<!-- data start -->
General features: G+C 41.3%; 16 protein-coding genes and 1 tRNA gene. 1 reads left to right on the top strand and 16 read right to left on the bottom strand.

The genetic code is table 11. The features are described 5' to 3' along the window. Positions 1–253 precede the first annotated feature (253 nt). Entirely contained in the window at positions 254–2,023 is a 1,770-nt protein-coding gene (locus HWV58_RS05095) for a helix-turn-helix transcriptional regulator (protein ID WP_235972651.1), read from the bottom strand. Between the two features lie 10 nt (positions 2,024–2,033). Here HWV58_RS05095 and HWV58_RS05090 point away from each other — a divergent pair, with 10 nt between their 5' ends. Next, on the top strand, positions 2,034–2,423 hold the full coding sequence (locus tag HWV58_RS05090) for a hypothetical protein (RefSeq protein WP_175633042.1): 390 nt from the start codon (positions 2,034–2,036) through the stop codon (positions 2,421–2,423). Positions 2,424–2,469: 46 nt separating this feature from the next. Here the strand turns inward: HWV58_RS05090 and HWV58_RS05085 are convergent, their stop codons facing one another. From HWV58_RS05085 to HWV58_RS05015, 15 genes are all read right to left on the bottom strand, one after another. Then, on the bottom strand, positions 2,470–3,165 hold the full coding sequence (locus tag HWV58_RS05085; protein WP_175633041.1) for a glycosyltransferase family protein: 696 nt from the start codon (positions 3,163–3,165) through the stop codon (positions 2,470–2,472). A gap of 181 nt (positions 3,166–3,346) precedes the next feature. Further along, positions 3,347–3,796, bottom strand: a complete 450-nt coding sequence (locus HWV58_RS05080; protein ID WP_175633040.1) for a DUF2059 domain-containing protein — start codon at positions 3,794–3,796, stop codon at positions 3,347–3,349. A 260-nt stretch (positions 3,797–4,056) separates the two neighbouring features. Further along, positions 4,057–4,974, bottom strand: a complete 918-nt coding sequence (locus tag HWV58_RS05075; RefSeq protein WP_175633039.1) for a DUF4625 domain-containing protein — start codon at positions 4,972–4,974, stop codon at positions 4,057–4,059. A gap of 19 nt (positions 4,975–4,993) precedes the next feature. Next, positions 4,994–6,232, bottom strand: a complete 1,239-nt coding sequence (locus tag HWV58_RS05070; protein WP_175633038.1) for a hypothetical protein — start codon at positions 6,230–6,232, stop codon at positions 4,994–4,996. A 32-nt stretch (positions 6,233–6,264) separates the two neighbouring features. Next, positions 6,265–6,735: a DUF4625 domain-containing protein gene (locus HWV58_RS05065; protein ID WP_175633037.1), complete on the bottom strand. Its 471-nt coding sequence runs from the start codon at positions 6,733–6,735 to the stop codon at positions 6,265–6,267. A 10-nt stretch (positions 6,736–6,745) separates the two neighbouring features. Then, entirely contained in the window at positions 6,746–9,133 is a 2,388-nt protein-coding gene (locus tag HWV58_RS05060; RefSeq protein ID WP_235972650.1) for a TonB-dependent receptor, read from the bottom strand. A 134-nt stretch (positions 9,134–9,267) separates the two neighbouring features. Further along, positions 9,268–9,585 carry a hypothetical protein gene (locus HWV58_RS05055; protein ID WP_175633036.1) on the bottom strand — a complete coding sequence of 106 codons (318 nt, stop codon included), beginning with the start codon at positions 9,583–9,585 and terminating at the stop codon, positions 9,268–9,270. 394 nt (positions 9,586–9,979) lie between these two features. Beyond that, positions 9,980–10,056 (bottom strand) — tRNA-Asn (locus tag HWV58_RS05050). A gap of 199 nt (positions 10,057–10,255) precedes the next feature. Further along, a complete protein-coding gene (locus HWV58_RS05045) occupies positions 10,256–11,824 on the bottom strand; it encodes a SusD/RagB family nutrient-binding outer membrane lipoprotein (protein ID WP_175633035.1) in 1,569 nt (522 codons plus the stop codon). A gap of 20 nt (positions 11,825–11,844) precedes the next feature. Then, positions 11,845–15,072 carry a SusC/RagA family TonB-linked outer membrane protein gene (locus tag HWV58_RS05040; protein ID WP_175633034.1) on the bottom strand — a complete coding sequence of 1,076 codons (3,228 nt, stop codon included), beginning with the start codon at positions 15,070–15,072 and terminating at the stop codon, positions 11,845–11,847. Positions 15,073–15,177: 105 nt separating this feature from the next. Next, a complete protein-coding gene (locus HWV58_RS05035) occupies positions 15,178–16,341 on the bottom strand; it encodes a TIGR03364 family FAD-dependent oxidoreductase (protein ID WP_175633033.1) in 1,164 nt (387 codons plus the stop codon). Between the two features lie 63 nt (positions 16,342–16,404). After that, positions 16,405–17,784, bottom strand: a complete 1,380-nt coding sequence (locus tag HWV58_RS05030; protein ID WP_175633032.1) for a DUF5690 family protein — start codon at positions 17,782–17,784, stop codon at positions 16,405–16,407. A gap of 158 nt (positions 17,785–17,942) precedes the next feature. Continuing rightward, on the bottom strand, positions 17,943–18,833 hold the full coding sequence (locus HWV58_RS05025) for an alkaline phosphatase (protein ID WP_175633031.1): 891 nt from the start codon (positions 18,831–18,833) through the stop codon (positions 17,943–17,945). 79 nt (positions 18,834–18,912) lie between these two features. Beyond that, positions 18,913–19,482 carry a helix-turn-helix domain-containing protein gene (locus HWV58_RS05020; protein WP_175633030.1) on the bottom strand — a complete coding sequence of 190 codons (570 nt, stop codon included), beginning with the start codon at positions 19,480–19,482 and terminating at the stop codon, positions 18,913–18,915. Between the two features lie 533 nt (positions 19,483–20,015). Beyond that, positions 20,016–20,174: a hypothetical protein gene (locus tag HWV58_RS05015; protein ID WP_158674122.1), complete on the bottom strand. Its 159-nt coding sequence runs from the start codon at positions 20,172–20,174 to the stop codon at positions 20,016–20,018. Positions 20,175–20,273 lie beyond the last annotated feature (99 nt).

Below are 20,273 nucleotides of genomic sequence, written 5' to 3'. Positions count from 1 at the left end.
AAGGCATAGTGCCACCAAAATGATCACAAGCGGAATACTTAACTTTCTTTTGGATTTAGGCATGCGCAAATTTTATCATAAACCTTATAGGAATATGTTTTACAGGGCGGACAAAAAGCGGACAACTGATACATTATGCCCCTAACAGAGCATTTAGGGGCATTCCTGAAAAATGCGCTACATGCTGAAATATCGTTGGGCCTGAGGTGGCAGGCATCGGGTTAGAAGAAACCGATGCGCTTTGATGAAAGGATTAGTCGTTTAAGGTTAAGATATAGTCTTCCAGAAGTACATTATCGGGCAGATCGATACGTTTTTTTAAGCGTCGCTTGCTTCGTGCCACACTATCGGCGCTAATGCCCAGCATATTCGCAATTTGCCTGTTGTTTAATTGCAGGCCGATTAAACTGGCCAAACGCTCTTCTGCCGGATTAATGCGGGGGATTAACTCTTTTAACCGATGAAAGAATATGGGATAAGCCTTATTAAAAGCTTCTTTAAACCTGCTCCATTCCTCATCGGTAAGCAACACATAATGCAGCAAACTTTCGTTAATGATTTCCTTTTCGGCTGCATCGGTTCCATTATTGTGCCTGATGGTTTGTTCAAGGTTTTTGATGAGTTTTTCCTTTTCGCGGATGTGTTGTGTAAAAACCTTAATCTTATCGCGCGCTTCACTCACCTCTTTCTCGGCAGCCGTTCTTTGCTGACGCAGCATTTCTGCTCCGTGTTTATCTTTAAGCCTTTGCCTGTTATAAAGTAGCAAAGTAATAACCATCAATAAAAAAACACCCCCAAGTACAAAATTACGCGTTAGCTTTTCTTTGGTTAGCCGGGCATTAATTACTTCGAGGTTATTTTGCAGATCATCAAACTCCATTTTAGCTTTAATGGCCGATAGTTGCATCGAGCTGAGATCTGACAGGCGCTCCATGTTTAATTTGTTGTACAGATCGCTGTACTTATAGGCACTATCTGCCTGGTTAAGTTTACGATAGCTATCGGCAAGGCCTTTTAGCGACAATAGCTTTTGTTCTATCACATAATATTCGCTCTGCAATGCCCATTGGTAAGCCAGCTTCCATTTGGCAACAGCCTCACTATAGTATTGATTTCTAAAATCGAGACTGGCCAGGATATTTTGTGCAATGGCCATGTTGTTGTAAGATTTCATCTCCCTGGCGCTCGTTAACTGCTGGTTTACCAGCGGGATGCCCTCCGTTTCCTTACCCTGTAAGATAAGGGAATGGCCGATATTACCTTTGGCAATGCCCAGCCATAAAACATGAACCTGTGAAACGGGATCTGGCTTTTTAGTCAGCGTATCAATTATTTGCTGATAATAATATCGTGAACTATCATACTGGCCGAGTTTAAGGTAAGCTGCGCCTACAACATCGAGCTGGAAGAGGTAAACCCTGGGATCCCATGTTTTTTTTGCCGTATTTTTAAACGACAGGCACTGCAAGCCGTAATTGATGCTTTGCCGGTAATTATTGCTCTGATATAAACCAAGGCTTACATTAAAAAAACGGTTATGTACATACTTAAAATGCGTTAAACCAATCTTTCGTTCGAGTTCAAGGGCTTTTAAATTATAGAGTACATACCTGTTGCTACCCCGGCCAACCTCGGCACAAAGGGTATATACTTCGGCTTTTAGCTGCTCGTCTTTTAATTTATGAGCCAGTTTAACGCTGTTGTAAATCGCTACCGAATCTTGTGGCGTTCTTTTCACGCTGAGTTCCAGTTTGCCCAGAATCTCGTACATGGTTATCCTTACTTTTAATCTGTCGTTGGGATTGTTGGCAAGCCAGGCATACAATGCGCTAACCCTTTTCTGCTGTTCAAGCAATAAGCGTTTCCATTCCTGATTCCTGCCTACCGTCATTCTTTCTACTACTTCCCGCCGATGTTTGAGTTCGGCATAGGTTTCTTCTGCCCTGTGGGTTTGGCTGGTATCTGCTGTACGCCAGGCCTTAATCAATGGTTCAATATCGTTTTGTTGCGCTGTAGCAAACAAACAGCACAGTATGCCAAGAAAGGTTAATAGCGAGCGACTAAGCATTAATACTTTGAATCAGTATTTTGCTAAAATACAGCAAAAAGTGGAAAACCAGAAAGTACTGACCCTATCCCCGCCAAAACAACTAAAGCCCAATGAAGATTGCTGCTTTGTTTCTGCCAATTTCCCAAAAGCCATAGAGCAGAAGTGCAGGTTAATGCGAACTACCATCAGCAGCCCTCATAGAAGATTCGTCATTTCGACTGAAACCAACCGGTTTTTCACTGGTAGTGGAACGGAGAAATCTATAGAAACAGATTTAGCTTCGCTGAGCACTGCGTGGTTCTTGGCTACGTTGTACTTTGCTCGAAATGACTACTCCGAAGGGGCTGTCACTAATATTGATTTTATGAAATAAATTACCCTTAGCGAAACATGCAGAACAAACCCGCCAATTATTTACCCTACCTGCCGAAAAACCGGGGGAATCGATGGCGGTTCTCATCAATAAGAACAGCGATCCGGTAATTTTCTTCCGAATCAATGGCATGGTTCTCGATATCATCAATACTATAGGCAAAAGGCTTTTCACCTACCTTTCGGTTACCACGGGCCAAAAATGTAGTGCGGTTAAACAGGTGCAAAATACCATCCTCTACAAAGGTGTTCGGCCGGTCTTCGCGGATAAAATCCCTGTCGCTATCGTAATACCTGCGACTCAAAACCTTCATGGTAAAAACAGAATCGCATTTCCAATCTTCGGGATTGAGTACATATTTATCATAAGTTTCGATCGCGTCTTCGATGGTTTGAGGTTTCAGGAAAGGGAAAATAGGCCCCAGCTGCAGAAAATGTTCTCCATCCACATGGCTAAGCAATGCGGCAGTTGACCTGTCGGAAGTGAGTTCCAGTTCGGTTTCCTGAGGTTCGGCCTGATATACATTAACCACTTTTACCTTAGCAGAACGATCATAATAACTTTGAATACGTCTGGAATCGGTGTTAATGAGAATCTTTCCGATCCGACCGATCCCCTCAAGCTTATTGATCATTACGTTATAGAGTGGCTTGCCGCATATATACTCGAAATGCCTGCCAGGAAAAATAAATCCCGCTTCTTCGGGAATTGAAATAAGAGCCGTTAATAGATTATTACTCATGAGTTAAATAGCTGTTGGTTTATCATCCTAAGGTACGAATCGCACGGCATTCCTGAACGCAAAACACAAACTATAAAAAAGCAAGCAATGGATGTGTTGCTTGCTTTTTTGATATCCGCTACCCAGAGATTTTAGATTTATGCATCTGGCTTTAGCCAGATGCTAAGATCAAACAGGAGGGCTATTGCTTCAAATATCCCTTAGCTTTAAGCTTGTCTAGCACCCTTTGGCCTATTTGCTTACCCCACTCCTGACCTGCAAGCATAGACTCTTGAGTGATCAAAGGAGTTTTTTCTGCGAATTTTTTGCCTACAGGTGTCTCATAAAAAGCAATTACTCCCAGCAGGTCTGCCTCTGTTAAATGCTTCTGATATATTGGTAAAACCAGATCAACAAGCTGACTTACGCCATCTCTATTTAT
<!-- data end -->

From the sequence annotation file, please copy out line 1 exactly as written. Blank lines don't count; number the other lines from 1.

General features: G+C 41.3%; 16 protein-coding genes and 1 tRNA gene. 1 reads left to right on the top strand and 16 read right to left on the bottom strand.